Martin Blaney looks at how the German film industry is effected by piracy.
Cinema admissions in Germany would increase by 13% if film piracy could be stopped outright, according to a study by researchers at the universities of Hamburg and Weimar. The report suggests the German film industry is losing an annual $300m in revenues to piracy.
According to the German Federation Against Copyright Theft (GVU), illegal downloading of films and games rose by almost 50% in 2008 over the previous year.
Most anti-piracy campaigns focus on informing consumers that piracy is illegal. And they seem to be yielding some results, albeit minor: 52% of the films released in German cinemas in the first half of 2008 were available for illegal download, compared with 54% a year earlier. Moreover, illegal copies of films appeared in peer-to-peer networks an average 1.9 days after the German theatrical release last year, compared to 1.3 days in 2007.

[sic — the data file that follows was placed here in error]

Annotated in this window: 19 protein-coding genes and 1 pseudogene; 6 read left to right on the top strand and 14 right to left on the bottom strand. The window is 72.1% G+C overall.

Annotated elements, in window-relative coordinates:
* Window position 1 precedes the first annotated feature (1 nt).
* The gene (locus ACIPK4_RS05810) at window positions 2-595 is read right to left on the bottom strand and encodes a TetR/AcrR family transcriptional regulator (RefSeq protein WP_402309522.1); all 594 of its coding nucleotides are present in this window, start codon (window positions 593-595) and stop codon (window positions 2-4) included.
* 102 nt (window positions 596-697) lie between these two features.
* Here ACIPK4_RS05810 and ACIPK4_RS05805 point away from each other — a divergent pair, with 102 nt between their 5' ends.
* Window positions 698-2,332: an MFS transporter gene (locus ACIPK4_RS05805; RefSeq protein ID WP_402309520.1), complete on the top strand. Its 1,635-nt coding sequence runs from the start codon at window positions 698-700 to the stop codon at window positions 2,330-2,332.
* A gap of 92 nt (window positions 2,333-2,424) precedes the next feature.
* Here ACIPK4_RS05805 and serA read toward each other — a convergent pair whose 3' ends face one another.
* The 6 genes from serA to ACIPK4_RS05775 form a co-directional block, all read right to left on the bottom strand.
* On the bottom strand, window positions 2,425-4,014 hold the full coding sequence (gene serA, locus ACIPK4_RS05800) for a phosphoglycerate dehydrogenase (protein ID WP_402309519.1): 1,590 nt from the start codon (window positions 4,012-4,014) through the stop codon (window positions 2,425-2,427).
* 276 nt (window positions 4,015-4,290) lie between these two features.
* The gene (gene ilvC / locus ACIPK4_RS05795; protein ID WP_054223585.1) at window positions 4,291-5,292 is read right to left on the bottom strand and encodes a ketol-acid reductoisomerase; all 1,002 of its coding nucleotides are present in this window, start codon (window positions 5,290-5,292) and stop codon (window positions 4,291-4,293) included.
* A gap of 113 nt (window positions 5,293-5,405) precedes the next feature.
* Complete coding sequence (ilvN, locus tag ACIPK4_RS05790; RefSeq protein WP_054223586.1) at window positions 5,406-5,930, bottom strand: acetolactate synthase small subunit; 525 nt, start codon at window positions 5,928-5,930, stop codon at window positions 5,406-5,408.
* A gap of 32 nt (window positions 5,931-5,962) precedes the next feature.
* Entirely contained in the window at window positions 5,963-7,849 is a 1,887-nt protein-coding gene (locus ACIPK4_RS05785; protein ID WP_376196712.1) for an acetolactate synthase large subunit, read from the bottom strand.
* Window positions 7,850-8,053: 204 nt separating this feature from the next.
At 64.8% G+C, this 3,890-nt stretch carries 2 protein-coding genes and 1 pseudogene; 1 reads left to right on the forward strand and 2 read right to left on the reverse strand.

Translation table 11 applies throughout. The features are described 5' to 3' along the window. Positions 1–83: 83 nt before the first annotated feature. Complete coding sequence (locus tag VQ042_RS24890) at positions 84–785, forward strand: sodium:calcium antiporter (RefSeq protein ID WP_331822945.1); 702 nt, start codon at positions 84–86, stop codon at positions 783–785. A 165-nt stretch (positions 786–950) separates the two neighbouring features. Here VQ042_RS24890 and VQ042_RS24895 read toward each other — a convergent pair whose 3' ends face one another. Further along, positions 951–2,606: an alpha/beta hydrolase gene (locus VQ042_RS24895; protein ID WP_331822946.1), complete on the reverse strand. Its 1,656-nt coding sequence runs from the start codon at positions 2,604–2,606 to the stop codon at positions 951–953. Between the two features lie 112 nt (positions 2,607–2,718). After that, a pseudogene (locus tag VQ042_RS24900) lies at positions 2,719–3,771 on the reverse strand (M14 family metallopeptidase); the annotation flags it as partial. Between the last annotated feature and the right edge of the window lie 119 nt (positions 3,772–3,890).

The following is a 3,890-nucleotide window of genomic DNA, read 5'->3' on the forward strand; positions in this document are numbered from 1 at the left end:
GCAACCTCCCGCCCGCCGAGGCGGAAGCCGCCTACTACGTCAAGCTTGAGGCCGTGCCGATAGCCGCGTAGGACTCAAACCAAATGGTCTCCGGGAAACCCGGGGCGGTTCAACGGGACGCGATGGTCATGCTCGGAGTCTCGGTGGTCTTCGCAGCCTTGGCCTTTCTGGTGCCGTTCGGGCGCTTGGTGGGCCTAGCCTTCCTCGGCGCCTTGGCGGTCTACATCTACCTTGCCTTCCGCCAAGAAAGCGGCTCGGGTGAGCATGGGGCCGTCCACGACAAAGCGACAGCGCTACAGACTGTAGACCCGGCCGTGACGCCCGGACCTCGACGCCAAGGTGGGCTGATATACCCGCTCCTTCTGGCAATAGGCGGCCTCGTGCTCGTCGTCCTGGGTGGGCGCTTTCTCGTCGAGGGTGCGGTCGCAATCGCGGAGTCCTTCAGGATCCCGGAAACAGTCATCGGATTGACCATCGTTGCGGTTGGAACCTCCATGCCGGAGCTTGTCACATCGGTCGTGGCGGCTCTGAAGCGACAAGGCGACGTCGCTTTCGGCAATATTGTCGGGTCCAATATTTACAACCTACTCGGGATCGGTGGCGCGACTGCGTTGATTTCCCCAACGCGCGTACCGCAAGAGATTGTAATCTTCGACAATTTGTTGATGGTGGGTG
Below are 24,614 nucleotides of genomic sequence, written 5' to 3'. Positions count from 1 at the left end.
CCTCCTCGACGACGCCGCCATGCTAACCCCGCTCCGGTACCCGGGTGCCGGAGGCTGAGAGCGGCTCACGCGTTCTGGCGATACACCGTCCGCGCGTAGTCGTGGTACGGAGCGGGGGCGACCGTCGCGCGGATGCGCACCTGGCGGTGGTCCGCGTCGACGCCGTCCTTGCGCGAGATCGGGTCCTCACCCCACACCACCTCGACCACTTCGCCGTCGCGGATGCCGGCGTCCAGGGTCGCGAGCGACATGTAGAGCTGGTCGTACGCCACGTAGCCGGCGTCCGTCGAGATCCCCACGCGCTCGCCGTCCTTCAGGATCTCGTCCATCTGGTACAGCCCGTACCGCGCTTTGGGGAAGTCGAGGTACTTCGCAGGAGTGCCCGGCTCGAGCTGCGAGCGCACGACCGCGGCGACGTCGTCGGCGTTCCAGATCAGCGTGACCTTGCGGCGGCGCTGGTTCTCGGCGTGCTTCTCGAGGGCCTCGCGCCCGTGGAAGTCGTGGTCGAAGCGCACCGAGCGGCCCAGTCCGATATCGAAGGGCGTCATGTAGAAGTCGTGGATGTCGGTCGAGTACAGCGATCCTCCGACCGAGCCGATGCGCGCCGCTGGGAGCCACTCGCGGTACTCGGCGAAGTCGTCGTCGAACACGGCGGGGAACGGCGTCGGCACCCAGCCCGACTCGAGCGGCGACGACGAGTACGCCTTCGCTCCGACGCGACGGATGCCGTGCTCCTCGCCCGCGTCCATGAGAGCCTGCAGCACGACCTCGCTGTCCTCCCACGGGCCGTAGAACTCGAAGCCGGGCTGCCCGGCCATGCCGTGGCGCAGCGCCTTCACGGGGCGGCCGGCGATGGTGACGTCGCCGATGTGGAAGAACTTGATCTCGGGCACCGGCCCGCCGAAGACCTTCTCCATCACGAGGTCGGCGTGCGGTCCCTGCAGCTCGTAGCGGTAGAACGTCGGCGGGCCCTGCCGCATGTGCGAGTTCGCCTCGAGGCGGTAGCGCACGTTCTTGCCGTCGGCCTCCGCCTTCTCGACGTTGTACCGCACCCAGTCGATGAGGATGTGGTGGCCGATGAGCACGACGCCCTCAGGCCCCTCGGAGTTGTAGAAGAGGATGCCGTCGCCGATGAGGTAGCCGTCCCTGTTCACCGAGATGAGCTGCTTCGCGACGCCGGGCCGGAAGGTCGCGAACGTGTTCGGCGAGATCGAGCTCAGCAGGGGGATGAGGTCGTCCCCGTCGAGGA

Inspired by the French government’s introduction of legislation to protect creative content online, the German industry is calling on its government to consider something similar.
“A range of measures is conceivable, from slowing down the speed of uploading and downloading, to blocking individual sites.”
Matthias Leonardy, CEO, GVU
“Where awareness-building no longer works, appropriate criminal and civil proceedings are a proven means against serial offenders,” says Matthias Leonardy, the CEO of GVU. “And where technological sanctions are deemed to be appropriate, a range of measures is conceivable, from slowing down the speed of uploading and downloading, to blocking individual sites.”
While a quarter of more than 1,200 criminal and civil proceedings in Germany last year led to penalty orders, fines or imprisonment, the industry believes the battle against piracy is hindered by the low priority given to the problem by the prosecuting authorities, due to lack of resources.
For example, in 2008, two men were caught in the act using a video camera to film the James Bond film Quantum Of Solace at a screening in Dresden’s Rundkino. The public prosecutor’s office closed the case the same weekend with each man receiving a $140 (¤100) fine, on the basis they were first-time offenders and the recording quality was so poor.
The GVU’s response has been to print flyers outlining the seriousness of the problem for cinemas to distribute to police officers called by exhibitors to apprehend pirates in the act.